As the summer holidays come to an end, students look towards the new school semester and work out what the new school year represents. For some, it can mean making new friends, getting involved in different extra-curricular activities, improving academic results or to develop themselves further as an individual.
For educators, the new school year represents one key thing: opportunity. The opportunity to reach out to new students, the opportunity to educate students, the opportunity to enlighten students on world issues.
At Thirst, we are filled with excitement for the new opportunities to work with students, teachers and schools in Beijing to spread awareness about sustainable development. More specifically to increase awareness about water scarcity in China.
China has 20 percent of the world’s population, but only has access to 7 percent of the world’s freshwater. Much of this water is becoming depleted faster than it can be replenished and is becoming polluted. At the current rate of consumption and with its current infrastructure, Beijing will exhaust its ground water resources by 2025, leaving it to rely on even more heavily on external water resources. By 2030 supply of water in the whole of China will not be able to meet demands if significant changes are not made. Though the Chinese Government has already committed RMB 4 trillion to water infrastructure until 2020, Thirst believes that a grassroots approach is also needed as part of the solution.
Providing education about sustainable development, including water issues, in schools is critical to altering consumption behaviour and instigating change. Thirst is creating an informed young generation who know how water is consumed, not only through municipal use, but also through ‘invisible water’, that is water wasted in industrial and agricultural production. By utilizing low virtual water products and reduced water consumption, China help pioneer environmental reform.
The young generation that Thirst programs target, are the consumers of the future. They will be able to change their behaviors, put pressure on companies to reduce their water footprint and move Chinese and global industries towards sustainable development. These young people are future leaders of China and the world.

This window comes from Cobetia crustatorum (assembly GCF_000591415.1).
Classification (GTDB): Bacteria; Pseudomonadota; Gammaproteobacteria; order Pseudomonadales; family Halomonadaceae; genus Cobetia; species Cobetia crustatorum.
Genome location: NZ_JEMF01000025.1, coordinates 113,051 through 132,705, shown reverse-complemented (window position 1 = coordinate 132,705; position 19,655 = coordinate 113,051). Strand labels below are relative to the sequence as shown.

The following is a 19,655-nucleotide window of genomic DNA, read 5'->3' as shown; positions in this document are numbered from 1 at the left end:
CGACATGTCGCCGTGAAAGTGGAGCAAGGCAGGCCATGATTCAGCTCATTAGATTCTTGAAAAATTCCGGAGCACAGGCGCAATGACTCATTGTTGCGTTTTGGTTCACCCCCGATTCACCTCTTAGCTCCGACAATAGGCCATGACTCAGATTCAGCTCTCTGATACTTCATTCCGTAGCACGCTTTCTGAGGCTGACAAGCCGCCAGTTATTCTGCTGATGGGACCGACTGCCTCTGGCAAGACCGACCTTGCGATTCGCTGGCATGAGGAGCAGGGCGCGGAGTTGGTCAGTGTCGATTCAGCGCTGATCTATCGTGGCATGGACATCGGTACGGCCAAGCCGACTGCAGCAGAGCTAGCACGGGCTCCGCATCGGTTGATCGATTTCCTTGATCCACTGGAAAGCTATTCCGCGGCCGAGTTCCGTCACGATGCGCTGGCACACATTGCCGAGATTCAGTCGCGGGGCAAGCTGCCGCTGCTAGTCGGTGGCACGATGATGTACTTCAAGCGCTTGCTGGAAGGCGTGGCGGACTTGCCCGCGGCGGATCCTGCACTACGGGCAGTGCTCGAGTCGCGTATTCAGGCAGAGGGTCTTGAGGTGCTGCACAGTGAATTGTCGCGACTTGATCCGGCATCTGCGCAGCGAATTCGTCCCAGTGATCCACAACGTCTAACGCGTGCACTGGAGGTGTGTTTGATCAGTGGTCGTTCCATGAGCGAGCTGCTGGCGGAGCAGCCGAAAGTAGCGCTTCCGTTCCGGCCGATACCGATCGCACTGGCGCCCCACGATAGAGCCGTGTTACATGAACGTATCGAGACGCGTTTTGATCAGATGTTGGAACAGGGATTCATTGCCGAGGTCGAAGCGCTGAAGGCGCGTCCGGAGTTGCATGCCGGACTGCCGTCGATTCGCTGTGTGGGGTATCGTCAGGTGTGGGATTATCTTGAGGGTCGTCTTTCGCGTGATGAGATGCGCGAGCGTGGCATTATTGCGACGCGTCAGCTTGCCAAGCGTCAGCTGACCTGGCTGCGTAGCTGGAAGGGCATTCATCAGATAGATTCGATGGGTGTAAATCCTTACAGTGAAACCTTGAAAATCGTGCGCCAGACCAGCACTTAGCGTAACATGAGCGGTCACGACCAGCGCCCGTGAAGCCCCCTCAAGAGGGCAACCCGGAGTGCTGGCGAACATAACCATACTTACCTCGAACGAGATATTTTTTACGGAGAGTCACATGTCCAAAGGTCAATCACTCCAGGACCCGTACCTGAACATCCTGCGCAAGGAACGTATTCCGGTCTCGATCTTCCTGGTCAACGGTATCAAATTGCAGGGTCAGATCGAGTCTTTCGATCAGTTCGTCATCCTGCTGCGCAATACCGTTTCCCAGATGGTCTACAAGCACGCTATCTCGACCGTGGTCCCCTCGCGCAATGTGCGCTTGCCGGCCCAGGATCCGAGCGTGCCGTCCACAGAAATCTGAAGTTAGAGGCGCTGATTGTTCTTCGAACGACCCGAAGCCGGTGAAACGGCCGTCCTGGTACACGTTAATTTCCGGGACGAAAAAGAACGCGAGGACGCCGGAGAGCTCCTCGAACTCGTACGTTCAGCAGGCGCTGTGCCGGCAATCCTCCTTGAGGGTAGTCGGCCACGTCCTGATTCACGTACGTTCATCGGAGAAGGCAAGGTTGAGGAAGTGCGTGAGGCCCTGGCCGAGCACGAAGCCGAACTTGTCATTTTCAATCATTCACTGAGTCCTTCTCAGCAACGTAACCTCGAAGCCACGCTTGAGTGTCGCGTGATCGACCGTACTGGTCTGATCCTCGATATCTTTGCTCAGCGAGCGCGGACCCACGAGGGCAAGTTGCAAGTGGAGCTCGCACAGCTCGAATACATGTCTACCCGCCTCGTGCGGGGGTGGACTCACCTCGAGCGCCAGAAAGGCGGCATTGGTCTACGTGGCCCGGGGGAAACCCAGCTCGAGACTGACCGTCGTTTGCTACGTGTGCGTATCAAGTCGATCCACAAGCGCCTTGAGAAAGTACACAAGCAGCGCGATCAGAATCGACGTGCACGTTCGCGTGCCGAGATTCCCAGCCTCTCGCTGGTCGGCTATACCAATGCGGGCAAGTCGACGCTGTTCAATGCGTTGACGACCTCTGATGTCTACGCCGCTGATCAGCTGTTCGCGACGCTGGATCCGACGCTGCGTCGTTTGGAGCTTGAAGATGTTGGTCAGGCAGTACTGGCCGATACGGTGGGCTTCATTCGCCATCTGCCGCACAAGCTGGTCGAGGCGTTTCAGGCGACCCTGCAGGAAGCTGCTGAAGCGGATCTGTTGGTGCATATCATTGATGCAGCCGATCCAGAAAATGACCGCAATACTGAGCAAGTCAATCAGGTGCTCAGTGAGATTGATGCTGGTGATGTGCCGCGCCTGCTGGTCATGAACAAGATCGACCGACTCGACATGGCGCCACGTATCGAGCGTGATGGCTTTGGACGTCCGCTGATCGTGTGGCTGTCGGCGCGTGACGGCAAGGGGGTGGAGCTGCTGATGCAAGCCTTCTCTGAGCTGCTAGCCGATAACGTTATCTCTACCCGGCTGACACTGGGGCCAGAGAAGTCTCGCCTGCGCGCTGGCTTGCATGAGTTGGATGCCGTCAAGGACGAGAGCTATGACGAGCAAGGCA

Thirst also engages with teachers in Beijing who are promoting sustainable development education in their schools. In order to support teachers who are developing more environmentally aware students, Thirst has created a network initiative called ‘TAPS4Water’ (Teachers Applying Positive Solutions). The networking event is a platform for teachers and those interested in education for sustainable development to discuss best practices for environmental education, as well as create a network for information sharing and support.
Sustainable development in the classroom is vital to address issues that will affect the future of the world, but are also impacting our lives today. Water is one of many environmental issues, but for China, it is the most defining. Although water pollution and scarcity can seem overwhelming at times, teachers who are part of TAPS4Water are encouraging China’s youth to emerge as real pioneers for change. As the Chinese proverb goes “水滴石穿’‘Dripping water wears through rock’- Persistent effort overcomes any difficulty – and we must persist.
The next TAPS4Water will take place on September 22, 2014 at the Thirst office. Please register at https://yoopay.cn/event/taps4water-sept.
Thirst is currently facilitating free ‘We Water Experience’workshops and club activities at schools across Beijing and China. This program is sponsored by the Foundation for UNESCO and Inditex. Please contact us for more details. Visit http://thirst4water.org/en/
Rebecca is a recent graduate of The University of Melbourne, completing her Bachelor of Commerce and Diploma in Chinese. Rebecca’s focus lies in developmental economics and sustainable development, especially in China. She has joined the Thirst team to help facilitate development of Thirst’s education workshops, and help build new campaigns to help Thirst increase it’s impact in China and around the world.
Photos: Courtesy of TAPS